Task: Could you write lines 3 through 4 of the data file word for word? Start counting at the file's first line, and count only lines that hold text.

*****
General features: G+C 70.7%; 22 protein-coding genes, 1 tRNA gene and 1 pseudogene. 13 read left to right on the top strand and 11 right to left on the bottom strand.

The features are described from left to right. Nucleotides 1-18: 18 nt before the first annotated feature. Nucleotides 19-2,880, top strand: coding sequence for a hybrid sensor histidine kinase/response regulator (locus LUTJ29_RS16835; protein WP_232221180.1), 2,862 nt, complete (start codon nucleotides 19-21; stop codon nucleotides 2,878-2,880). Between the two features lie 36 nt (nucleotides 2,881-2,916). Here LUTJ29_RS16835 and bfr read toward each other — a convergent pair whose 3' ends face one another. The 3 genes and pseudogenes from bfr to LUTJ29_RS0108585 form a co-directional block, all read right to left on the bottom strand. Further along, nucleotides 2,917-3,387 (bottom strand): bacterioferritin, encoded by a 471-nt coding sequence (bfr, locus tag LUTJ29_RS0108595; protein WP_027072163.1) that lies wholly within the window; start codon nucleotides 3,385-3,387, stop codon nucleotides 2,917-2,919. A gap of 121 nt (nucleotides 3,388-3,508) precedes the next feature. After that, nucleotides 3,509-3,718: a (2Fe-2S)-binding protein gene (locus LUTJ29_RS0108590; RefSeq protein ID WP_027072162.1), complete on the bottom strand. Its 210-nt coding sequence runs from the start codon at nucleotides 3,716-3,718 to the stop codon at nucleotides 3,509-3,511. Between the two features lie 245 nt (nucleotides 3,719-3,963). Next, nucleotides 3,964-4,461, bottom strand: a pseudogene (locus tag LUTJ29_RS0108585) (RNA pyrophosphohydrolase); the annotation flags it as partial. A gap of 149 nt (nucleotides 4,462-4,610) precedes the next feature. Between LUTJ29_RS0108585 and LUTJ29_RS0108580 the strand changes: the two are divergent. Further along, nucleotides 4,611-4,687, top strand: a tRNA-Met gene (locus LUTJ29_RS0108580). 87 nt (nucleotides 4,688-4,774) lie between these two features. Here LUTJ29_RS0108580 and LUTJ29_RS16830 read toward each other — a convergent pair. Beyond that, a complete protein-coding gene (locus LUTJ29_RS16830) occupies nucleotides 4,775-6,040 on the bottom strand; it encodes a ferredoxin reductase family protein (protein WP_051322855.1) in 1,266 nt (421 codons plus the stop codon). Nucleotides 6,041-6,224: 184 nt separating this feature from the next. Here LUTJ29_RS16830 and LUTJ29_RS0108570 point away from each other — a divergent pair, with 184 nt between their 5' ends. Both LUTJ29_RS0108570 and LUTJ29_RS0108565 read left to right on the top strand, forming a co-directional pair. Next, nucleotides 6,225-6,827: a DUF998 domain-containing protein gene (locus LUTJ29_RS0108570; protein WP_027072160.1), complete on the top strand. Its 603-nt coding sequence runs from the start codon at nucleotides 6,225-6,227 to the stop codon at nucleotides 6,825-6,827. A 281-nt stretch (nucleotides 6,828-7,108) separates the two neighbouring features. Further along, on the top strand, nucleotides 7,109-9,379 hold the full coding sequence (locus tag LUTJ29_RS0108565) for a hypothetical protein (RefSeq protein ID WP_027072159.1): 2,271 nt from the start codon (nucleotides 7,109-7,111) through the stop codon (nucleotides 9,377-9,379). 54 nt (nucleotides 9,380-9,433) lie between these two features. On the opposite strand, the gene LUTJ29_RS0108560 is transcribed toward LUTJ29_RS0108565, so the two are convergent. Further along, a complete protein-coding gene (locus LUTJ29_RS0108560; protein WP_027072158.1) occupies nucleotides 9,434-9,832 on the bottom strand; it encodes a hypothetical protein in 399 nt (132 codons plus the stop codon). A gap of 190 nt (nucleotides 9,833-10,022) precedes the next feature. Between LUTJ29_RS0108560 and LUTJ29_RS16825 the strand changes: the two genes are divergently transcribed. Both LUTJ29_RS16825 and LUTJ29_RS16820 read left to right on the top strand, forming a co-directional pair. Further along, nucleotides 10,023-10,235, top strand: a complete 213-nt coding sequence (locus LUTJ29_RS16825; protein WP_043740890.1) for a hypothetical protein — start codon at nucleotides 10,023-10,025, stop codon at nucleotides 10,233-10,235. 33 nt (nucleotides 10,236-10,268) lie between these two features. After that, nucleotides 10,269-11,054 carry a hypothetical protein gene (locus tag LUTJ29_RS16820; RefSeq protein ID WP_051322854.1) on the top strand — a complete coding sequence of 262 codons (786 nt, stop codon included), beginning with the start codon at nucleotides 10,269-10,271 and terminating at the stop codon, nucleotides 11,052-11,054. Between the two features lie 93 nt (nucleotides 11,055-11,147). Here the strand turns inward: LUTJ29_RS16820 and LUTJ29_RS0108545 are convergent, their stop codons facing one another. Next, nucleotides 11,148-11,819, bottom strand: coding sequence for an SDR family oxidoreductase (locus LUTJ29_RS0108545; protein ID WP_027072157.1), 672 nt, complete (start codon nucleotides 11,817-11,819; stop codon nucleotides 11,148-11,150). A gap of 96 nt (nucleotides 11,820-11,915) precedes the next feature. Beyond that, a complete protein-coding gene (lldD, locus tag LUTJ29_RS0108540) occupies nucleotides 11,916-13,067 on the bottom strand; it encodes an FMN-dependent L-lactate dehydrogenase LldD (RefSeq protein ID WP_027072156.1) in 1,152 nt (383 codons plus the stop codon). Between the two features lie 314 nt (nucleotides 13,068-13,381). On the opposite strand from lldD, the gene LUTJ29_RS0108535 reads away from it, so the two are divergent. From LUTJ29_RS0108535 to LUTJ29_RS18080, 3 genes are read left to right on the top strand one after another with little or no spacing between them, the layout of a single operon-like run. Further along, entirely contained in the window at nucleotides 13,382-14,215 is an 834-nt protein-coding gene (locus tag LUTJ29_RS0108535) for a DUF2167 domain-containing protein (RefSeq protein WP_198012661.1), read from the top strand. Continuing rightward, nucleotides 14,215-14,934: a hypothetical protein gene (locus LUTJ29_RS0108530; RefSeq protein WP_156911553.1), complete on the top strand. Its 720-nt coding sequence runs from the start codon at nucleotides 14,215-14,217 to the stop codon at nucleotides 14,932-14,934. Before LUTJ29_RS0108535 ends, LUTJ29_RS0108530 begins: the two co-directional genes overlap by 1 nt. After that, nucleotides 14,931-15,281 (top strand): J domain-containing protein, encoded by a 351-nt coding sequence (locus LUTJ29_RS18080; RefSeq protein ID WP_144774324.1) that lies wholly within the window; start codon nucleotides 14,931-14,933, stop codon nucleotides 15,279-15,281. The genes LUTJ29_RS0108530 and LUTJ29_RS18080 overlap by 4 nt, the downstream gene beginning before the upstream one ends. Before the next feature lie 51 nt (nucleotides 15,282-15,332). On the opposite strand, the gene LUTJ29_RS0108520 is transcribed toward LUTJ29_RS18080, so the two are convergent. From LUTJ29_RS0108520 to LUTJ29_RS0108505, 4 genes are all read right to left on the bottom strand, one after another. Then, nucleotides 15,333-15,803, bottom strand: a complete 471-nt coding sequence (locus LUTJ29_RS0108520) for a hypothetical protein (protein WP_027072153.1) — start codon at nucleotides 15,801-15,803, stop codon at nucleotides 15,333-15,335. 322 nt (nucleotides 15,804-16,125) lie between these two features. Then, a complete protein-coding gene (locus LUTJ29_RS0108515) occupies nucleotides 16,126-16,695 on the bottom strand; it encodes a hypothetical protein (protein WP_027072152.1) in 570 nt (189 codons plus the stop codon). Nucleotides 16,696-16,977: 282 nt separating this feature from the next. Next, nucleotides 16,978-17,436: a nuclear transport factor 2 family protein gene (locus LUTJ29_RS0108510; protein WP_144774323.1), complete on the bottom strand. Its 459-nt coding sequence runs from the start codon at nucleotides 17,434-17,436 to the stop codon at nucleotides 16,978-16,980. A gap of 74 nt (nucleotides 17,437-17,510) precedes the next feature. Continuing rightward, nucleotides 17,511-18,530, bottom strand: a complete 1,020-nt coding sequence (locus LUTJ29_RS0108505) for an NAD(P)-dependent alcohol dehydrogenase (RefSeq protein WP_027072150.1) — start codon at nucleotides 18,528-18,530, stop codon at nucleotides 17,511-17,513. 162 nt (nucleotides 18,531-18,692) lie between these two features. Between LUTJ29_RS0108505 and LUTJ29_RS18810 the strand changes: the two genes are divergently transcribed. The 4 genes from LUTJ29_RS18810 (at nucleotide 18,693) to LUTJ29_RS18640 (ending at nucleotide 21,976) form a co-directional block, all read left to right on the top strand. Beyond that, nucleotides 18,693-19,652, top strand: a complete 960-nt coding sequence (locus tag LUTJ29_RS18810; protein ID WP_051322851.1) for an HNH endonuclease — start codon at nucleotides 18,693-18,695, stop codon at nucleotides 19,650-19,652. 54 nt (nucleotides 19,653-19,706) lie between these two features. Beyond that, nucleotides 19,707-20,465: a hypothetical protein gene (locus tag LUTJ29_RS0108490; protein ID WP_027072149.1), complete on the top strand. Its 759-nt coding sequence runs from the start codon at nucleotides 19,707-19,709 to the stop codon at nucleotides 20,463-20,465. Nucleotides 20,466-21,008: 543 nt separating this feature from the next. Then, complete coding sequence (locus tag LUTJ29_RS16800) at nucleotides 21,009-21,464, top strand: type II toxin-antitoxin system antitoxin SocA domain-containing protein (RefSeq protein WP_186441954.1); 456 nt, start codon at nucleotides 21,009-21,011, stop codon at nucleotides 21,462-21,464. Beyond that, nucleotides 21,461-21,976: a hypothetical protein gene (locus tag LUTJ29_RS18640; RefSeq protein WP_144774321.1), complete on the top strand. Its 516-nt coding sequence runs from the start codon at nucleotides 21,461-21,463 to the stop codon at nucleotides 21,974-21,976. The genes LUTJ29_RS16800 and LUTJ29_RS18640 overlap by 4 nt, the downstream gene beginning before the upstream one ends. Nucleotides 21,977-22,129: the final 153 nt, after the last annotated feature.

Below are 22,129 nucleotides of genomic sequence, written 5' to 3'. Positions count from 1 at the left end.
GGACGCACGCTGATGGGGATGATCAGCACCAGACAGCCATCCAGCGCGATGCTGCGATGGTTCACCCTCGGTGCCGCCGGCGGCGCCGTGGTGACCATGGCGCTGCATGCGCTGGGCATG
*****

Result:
Below are 22,129 nucleotides of genomic sequence, written 5' to 3'. Positions count from 1 at the left end.
GGACGCACGCTGATGGGGATGATCAGCACCAGACAGCCATCCAGCGCGATGCTGCGATGGTTCACCCTCGGTGCCGCCGGCGGCGCCGTGGTGACCATGGCGCTGCATGCGCTGGGCATG